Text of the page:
The industry, so happy with the tepid 2017 law, was up in arms over the tough rules the Treasury’s staff was now proposing. In a letter in October 2020, the American Investment Council, led by Drew Maloney, a former aide to Mr. Mnuchin, noted how private equity had invested in hundreds of companies during the coronavirus pandemic and said the Treasury’s overzealous approach would harm the industry.
The rules were the responsibility of Treasury’s top tax official, David Kautter. He previously was the national tax director at EY, formerly Ernst & Young, when the firm was marketing illegal tax shelters that led to a federal criminal investigation and a $123 million settlement. (Mr. Kautter has denied being involved with selling the shelters but has expressed regret about not speaking up about them.)
On his watch at Treasury, the rules under development began getting softer, including when it came to the three-year holding period.
In December, a handful of Treasury officials working on the regulations told Mr. Kautter that the rules were not ready. Mr. Kautter overruled his colleagues and pushed to get them done before Mr. Trump and Mr. Mnuchin left office, according to two people familiar with the process.
On Jan. 5, the Treasury Department unveiled the final version of the regulations. Some of the toughest provisions had vanished. Among those was the one that would have allowed the I.R.S. to scrutinize transactions between different entities controlled by the same firm. The result was that it became much easier to maneuver around the three-year holding period.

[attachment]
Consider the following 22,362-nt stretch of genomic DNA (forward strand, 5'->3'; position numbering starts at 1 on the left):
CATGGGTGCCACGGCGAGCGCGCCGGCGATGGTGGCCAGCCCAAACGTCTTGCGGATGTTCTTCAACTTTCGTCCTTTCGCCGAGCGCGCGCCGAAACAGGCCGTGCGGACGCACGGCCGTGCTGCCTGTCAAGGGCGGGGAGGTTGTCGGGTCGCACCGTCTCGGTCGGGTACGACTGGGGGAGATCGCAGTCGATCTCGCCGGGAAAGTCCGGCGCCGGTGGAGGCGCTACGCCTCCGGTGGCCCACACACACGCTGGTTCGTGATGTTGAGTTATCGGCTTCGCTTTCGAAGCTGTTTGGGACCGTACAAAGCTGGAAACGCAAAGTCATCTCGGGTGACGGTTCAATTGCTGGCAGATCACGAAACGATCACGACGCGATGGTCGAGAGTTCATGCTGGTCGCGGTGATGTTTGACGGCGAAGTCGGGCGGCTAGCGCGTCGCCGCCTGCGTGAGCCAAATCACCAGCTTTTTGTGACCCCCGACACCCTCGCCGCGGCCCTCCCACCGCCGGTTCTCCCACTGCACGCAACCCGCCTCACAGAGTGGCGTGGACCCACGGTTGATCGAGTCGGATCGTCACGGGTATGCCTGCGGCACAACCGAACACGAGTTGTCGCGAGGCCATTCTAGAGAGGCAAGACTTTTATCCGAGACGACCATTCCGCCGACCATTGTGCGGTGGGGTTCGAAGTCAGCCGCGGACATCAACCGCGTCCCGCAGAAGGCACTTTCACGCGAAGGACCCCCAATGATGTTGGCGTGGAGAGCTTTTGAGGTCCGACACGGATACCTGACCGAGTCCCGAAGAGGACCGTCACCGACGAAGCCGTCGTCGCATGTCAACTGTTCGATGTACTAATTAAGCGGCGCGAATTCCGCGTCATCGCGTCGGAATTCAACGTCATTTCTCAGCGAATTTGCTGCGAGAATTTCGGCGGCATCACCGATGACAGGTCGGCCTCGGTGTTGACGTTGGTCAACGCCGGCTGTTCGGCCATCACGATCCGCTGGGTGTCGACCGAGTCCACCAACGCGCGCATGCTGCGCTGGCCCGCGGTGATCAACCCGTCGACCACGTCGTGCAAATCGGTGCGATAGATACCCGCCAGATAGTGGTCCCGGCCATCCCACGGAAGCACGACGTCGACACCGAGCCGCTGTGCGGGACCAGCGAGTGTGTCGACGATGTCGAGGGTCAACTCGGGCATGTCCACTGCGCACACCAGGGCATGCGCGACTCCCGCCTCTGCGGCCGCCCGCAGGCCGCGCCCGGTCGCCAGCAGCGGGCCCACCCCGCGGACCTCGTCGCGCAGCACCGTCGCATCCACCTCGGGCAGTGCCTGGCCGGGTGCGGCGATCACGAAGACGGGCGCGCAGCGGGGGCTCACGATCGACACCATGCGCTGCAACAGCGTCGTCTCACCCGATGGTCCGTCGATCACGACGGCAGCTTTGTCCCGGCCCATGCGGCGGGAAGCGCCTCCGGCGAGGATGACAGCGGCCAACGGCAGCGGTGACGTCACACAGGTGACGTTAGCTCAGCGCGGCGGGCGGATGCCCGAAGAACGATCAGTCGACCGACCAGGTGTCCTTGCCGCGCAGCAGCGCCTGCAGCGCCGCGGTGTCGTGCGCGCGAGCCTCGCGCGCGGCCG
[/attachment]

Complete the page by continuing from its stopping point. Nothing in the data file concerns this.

The government caved,” said Monte Jackel, a former I.R.S. attorney who worked on the original version of the proposed regulations.
Mr. Mnuchin, back in the private sector, is starting an investment fund that could benefit from his department’s weaker rules.
The Hapless IRS
Within this deliberately inadequate framework, the outgunned, outmanned IRS fights what seems to be a never-ending series of losing battles.The article drills down into two areas in particular. The first: who gets audited? Answer: not private equity. Over to the NYT:
While intensive examinations of large multinational companies are common, the I.R.S. rarely conducts detailed audits of private equity firms, according to current and former agency officials.
Such audits are “almost nonexistent,” said Michael Desmond, who stepped down this year as the I.R.S.’s chief counsel. The agency “just doesn’t have the resources and expertise.”